February 12, 2004
Category: Domestic Partners
HRC Commends San Francisco Mayor for Efforts to Protect All Committed Couples Equally
Press Release TextHard-Working, Tax-Paying GLBT Citizens Deserve the Same Rights and Protections under Law as Other Citizens, Says HRC
WASHINGTON - The Human Rights Campaign today commended San Francisco Mayor Gavin Newsom for working to ensure that all citizens are protected equally under law by seeking to issue marriage licenses to same-sex couples.
"We commend Mayor Newsom for acting in his sworn constitutional duty to protect all the citizens of his county equally," said HRC President Cheryl Jacques. "Marriage - and only marriage - has the potential to grant full legal protections to same-sex couples in lifelong, committed relationships."
In September 2003, the California Legislature passed and Gov. Gray Davis signed A.B. 205 - a broad measure that will provide couples who are registered as domestic partners with some basic protections such as the right to make funeral arrangements, to jointly own property, to authorize medical treatment for one another, to provide financial support during and after a relationship and to shoulder mutual responsibility for debts. Because the measure does not go into effect until Jan. 1, 2005, same-sex couples in the state currently lack those critical protections. Even when the law does go into effect, these partnerships will not be recognized across state lines and will not grant any of the 1,049 federal benefits, rights and obligations extended to married couples. These include important rights like Social Security survivor benefits and the ability, upon the loss of a job, to continue a partner's health care coverage under COBRA.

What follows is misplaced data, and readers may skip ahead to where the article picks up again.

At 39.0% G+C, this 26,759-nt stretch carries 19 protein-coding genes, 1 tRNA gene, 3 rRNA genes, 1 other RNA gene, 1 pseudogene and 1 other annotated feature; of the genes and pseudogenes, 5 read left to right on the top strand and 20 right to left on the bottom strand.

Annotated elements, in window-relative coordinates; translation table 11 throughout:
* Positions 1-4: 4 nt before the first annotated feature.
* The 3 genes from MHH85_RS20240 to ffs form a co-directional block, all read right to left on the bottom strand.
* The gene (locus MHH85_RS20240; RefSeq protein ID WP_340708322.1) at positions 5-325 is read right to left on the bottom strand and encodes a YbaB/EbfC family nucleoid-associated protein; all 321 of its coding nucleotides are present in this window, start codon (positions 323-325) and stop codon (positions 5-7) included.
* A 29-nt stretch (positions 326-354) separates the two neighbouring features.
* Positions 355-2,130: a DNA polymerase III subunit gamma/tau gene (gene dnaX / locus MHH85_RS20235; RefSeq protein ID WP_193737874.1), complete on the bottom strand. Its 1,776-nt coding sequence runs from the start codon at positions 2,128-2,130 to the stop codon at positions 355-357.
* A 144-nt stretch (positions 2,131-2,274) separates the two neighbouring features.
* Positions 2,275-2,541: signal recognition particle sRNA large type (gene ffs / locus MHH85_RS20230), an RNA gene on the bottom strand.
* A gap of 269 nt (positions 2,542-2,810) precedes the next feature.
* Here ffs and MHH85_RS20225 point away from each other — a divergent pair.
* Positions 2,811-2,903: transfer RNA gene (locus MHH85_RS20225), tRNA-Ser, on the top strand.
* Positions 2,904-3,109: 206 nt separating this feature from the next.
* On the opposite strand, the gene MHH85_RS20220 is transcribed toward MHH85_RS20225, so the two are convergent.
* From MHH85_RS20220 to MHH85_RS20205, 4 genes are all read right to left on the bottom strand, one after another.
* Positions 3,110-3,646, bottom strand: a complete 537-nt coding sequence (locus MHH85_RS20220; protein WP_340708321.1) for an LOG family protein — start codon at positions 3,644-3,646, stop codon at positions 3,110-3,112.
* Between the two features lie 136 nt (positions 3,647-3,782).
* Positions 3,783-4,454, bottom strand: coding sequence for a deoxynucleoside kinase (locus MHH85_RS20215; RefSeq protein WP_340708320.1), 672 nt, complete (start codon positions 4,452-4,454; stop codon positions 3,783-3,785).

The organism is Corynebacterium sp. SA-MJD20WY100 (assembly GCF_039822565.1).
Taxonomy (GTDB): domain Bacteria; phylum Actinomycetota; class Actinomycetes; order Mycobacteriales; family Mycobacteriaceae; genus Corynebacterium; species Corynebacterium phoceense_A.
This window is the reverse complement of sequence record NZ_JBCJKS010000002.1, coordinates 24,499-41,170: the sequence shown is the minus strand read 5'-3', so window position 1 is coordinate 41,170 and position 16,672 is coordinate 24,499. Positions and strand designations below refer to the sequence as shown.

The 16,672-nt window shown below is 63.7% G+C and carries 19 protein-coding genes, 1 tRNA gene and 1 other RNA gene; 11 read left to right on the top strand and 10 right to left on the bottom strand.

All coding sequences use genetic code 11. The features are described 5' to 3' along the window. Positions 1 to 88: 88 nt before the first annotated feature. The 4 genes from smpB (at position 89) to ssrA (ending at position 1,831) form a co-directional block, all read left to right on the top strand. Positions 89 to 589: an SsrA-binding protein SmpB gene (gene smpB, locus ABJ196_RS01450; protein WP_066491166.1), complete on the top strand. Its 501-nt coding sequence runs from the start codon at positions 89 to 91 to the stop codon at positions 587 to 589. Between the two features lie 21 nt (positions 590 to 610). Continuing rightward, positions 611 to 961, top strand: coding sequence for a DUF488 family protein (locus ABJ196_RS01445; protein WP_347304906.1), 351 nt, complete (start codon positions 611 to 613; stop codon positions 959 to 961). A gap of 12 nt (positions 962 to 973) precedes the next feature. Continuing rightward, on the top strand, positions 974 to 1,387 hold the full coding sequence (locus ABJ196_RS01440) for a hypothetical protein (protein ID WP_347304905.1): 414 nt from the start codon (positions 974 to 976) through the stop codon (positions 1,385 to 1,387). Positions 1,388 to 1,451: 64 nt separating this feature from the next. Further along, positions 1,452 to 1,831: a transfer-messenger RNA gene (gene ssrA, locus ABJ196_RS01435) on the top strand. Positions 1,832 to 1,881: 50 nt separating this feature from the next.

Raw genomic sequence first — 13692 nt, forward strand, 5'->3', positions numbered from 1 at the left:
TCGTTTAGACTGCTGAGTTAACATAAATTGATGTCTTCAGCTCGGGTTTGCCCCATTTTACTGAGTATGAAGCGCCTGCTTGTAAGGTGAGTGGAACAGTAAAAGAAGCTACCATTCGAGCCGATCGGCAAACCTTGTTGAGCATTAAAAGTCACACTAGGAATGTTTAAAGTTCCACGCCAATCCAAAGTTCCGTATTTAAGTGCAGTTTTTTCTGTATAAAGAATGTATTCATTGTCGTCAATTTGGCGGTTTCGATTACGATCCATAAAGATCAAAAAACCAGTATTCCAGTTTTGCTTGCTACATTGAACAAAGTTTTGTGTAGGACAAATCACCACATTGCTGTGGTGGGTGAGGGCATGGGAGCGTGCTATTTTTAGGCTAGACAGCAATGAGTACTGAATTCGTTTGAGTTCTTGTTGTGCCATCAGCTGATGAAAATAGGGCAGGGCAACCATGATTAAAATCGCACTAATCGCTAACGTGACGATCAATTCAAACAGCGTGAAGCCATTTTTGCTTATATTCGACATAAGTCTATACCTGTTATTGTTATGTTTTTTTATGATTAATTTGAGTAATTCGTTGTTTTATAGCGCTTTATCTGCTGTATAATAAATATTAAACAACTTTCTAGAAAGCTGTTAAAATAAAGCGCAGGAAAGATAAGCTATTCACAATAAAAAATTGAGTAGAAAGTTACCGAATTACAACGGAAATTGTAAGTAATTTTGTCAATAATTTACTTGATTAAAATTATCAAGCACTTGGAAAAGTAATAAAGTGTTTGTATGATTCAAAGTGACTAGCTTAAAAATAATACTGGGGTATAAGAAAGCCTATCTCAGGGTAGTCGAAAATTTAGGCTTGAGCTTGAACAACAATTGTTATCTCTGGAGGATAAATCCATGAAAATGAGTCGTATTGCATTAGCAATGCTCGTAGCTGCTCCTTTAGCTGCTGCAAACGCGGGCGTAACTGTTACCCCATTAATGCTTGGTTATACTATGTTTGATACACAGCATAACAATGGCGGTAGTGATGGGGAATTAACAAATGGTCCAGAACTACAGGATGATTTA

"Simply put, civil unions and domestic partnerships create a separate and unequal status for same-sex couples," added Jacques. "While these laws may be a step forward in the fight for fairness, the ultimate goal is full equality under the law."
According to an analysis of 2000 Census data, the average same-sex couple with children in California is raising 2.01 children, while other average couples are raising 2.08 children. Without the right to marry, these children's parents are denied the right to Social Security survivor benefits that help care for minors upon the loss of a parent.
"Denying these parents the security that married couples get when something happens to their opposite-sex spouse does nothing to ensure security for the children of lesbian and gay couples," added Jacques. "Same-sex couples live in every single county in California and make important contributions to these communities. They pay taxes, they work hard and they deserve nothing less than equality."
The frequency of same-sex couples and other couples in California in binational relationships is also similar, with 10.6 percent of same-sex couples and 11.3 percent of other couples in binational relationships. Without the right to marry, same-sex couples - unlike married opposite-sex couples - are unable to sponsor their partner for immigration purposes.